LFS Alumna’s Research Paper Published in the American Journal of Clinical Nutrition

Aviva conducting the research in Cambodia.

Congratulations to alumna Aviva Rappaport, whose paper “A randomized controlled trial assessing the efficacy of a reusable fish-shaped iron ingot to increase hemoglobin concentration among anemic rural Cambodian women” has been published in the American Journal of Clinical Nutrition.

Aviva conducted this research while completing her Master of Science in Human Nutrition in the Faculty of Land and Food Systems (LFS), under the supervision of Dr. Tim Green. She also previously completed her Bachelor of Science in Food, Nutrition and Health at LFS.

Specifically, Aviva’s research evaluated the efficacy of the Lucky Iron Fish in rural Cambodia in a year-long randomized controlled trial. The Lucky Iron Fish is an iron ingot meant to be added to cooking pots, mimicking the iron-releasing mechanism of cast iron pots and pans.

In this research, Aviva discovered that the prevalence of iron deficiency varied with different biomarkers and that there is a low prevalence of iron deficiency in Cambodia based on serum ferritin concentrations, an appropriate measure of iron deficiency. These findings are consistent with other research findings from Cambodia, including work done by LFS Assistant Professor Crystal Karakochuk.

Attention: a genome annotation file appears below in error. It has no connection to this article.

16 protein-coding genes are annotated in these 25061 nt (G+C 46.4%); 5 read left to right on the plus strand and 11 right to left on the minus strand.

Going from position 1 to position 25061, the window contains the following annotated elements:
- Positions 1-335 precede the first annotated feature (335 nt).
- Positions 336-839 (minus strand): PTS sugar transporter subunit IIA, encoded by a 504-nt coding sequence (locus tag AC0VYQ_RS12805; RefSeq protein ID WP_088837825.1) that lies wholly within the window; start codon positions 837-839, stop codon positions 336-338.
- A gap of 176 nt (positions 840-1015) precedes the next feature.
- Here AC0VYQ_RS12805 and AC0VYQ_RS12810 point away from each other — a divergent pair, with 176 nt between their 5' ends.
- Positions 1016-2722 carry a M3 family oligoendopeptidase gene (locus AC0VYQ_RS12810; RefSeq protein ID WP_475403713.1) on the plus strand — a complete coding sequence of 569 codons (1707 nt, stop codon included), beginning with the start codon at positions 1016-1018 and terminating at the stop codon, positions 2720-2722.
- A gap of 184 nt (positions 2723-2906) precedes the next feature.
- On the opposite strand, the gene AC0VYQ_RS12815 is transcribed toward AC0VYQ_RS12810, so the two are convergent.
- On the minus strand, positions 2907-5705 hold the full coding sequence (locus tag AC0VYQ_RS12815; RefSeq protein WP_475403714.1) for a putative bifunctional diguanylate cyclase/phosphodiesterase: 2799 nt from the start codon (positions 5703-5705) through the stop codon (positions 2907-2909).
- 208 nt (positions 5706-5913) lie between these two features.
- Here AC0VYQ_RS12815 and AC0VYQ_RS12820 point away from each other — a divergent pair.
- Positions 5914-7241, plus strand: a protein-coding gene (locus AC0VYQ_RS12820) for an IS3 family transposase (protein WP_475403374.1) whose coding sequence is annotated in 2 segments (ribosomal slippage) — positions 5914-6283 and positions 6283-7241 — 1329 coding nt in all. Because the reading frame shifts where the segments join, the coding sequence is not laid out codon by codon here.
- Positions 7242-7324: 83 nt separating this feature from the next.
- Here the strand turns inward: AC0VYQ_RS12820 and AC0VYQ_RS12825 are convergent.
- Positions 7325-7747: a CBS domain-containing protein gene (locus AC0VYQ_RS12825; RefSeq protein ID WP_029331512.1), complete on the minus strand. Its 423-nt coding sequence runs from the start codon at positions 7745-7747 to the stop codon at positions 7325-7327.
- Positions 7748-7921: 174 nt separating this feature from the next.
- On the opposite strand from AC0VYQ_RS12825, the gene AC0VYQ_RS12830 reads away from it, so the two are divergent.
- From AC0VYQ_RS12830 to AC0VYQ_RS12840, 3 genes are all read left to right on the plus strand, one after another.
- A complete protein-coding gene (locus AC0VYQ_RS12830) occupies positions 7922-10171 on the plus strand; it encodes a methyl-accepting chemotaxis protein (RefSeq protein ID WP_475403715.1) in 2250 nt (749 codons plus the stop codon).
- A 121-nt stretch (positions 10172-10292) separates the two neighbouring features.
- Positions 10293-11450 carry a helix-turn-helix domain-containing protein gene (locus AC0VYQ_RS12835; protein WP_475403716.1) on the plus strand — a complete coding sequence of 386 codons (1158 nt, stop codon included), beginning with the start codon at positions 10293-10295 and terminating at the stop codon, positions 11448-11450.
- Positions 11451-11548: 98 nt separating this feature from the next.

Importantly, after six months of participants using the Lucky Iron Fish versus iron supplements, Aviva found that serum ferritin concentrations were lower in the participants using the Lucky Iron Fish compared to those taking iron supplements. These findings were not maintained after 12 months. Aviva’s conclusion was that the use of the Lucky Iron Fish should not be recommended in Cambodia or in countries where the prevalence of iron deficiency is low and genetic hemoglobin disorders are high.

Aviva Rappaport is currently working as a Research Assistant at the Centre for Global Child Health at SickKids Hospital in Toronto, ON. In addition, she works as a consultant for the HEmoglobin MEasurement (HEME) working group within SPRING Nutrition.

See more stories like this: